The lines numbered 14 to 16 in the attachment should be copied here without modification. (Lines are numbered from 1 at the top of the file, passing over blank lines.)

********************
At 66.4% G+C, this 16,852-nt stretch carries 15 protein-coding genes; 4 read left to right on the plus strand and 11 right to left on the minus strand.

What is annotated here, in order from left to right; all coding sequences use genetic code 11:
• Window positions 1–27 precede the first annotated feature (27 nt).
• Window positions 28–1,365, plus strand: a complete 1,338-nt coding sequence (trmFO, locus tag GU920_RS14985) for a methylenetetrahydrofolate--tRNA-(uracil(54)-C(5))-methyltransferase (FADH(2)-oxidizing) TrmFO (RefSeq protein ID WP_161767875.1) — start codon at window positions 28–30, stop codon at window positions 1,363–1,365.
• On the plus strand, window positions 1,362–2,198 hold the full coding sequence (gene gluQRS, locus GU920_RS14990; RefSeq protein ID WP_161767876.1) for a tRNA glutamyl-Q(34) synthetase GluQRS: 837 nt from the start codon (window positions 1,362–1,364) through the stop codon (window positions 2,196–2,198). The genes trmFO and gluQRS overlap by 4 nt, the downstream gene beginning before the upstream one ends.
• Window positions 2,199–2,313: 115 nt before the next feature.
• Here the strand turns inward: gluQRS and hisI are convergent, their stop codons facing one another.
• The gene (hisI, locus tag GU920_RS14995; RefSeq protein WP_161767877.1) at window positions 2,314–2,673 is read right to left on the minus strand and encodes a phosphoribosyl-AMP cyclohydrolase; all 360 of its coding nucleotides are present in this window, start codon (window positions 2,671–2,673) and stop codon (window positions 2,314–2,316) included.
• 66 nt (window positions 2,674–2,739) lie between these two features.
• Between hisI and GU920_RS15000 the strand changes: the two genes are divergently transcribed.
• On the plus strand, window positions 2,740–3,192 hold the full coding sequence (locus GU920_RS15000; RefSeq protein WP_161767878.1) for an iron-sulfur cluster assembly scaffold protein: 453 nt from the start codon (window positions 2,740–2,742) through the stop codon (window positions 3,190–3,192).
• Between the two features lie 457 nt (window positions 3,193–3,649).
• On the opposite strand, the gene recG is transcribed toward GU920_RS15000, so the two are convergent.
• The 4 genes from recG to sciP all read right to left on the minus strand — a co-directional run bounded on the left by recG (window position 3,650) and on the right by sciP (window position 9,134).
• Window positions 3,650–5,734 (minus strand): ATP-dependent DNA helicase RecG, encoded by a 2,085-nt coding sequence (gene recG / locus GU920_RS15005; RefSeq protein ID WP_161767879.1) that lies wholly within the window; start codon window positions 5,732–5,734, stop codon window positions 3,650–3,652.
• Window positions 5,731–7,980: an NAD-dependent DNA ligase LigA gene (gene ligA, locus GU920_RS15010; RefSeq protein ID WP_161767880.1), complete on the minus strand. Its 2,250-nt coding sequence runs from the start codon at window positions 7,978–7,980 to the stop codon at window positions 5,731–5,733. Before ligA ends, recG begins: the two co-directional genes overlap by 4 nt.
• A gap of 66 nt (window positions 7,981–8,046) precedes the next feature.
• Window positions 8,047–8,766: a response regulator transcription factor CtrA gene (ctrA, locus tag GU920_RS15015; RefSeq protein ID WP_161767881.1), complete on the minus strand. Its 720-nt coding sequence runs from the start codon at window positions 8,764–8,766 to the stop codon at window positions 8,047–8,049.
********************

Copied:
• The 4 genes from recG to sciP all read right to left on the minus strand — a co-directional run bounded on the left by recG (window position 3,650) and on the right by sciP (window position 9,134).
• Window positions 3,650–5,734 (minus strand): ATP-dependent DNA helicase RecG, encoded by a 2,085-nt coding sequence (gene recG / locus GU920_RS15005; RefSeq protein ID WP_161767879.1) that lies wholly within the window; start codon window positions 5,732–5,734, stop codon window positions 3,650–3,652.
• Window positions 5,731–7,980: an NAD-dependent DNA ligase LigA gene (gene ligA, locus GU920_RS15010; RefSeq protein ID WP_161767880.1), complete on the minus strand. Its 2,250-nt coding sequence runs from the start codon at window positions 7,978–7,980 to the stop codon at window positions 5,731–5,733. Before ligA ends, recG begins: the two co-directional genes overlap by 4 nt.